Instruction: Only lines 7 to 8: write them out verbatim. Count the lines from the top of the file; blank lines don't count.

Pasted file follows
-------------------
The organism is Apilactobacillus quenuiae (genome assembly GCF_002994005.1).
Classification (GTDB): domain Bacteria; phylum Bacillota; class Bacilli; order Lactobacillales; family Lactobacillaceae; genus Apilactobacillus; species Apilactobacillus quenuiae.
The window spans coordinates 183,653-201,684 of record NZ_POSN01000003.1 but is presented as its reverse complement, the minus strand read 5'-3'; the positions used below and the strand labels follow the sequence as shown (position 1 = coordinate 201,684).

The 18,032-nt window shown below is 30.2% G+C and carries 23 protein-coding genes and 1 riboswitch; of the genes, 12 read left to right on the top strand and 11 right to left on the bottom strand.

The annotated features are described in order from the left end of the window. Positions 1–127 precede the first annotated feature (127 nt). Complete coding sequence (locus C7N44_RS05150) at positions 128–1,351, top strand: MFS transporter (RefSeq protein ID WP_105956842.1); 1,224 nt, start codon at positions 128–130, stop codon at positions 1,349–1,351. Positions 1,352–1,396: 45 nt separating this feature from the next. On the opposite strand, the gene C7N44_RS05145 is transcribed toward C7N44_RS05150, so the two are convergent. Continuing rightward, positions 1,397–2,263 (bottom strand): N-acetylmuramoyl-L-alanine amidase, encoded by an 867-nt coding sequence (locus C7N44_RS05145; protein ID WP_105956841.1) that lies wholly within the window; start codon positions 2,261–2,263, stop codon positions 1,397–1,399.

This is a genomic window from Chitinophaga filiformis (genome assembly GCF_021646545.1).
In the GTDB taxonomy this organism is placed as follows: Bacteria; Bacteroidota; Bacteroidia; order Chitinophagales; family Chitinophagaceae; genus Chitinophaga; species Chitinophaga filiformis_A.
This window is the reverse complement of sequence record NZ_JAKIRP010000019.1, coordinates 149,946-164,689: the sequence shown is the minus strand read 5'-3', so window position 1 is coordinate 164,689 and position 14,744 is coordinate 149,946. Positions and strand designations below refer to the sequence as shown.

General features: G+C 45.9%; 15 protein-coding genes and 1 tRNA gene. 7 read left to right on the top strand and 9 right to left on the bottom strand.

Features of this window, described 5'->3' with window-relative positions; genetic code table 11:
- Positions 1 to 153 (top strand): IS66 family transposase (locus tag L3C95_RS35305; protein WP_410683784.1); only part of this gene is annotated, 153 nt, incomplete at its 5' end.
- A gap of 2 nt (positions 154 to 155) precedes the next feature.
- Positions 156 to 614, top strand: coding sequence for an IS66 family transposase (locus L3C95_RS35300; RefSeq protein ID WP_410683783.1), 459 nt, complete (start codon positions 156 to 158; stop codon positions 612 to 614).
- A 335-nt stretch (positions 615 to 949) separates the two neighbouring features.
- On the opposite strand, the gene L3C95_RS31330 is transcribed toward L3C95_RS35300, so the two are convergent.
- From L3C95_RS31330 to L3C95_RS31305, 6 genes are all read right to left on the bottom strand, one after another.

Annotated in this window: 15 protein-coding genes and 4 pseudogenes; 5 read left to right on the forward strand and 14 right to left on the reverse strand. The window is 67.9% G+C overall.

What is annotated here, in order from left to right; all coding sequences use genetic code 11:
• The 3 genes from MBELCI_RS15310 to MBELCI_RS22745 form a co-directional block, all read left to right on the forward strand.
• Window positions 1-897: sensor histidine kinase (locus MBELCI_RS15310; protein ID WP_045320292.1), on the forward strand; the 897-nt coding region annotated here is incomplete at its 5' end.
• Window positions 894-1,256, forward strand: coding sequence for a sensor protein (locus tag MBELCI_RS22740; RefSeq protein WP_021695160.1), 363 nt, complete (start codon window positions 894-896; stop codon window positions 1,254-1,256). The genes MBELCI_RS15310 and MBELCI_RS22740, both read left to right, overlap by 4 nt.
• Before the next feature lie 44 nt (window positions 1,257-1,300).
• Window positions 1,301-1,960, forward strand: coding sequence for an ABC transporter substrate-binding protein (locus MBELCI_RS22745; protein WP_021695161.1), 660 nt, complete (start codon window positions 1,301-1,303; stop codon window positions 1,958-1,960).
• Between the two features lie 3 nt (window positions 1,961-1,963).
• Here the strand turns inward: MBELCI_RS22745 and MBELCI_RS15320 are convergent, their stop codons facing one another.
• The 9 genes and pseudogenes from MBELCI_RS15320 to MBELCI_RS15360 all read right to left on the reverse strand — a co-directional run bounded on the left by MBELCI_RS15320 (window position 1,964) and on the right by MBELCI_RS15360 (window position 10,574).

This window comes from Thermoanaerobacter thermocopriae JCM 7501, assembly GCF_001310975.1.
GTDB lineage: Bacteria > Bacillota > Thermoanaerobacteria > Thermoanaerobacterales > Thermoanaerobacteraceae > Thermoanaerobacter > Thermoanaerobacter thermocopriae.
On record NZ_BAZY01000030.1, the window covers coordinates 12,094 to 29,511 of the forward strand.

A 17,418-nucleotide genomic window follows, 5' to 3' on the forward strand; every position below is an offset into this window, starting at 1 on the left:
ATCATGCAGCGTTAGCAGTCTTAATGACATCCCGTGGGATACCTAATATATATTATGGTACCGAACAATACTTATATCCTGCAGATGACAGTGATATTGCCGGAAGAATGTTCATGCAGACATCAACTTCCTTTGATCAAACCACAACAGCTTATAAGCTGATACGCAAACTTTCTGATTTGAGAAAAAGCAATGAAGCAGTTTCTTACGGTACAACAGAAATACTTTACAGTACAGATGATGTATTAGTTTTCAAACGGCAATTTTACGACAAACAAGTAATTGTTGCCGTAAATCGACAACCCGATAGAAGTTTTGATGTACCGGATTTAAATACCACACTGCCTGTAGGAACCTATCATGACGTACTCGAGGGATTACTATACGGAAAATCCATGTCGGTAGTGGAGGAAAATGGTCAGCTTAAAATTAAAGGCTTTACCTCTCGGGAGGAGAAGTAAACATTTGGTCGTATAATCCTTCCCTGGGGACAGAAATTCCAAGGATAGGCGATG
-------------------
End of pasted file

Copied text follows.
In the GTDB taxonomy this organism is placed as follows: Bacteria; Bacteroidota; Bacteroidia; order Chitinophagales; family Chitinophagaceae; genus Chitinophaga; species Chitinophaga filiformis_A.
This window is the reverse complement of sequence record NZ_JAKIRP010000019.1, coordinates 149,946-164,689: the sequence shown is the minus strand read 5'-3', so window position 1 is coordinate 164,689 and position 14,744 is coordinate 149,946. Positions and strand designations below refer to the sequence as shown.